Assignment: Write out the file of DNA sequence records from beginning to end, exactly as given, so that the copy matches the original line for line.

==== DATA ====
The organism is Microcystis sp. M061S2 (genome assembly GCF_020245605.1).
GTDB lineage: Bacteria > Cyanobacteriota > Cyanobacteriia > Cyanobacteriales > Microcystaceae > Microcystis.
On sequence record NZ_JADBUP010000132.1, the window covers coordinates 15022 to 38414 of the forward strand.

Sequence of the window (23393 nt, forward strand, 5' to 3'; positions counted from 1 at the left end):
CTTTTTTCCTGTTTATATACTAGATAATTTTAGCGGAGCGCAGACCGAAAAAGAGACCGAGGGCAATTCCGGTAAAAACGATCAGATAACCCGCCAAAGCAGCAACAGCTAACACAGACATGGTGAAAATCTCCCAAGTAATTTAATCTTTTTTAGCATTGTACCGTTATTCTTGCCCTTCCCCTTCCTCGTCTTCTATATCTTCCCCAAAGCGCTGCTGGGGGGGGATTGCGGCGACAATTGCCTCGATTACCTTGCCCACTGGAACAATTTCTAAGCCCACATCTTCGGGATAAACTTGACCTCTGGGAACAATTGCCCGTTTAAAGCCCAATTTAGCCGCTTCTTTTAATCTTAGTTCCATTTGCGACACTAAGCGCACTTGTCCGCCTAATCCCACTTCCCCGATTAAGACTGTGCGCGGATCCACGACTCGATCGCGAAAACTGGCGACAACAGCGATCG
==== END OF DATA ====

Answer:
The organism is Microcystis sp. M061S2 (genome assembly GCF_020245605.1).
GTDB lineage: Bacteria > Cyanobacteriota > Cyanobacteriia > Cyanobacteriales > Microcystaceae > Microcystis.
On sequence record NZ_JADBUP010000132.1, the window covers coordinates 15022 to 38414 of the forward strand.

Sequence of the window (23393 nt, forward strand, 5' to 3'; positions counted from 1 at the left end):
CTTTTTTCCTGTTTATATACTAGATAATTTTAGCGGAGCGCAGACCGAAAAAGAGACCGAGGGCAATTCCGGTAAAAACGATCAGATAACCCGCCAAAGCAGCAACAGCTAACACAGACATGGTGAAAATCTCCCAAGTAATTTAATCTTTTTTAGCATTGTACCGTTATTCTTGCCCTTCCCCTTCCTCGTCTTCTATATCTTCCCCAAAGCGCTGCTGGGGGGGGATTGCGGCGACAATTGCCTCGATTACCTTGCCCACTGGAACAATTTCTAAGCCCACATCTTCGGGATAAACTTGACCTCTGGGAACAATTGCCCGTTTAAAGCCCAATTTAGCCGCTTCTTTTAATCTTAGTTCCATTTGCGACACTAAGCGCACTTGTCCGCCTAATCCCACTTCCCCGATTAAGACTGTGCGCGGATCCACGACTCGATCGCGAAAACTGGCGACAACAGCGATCG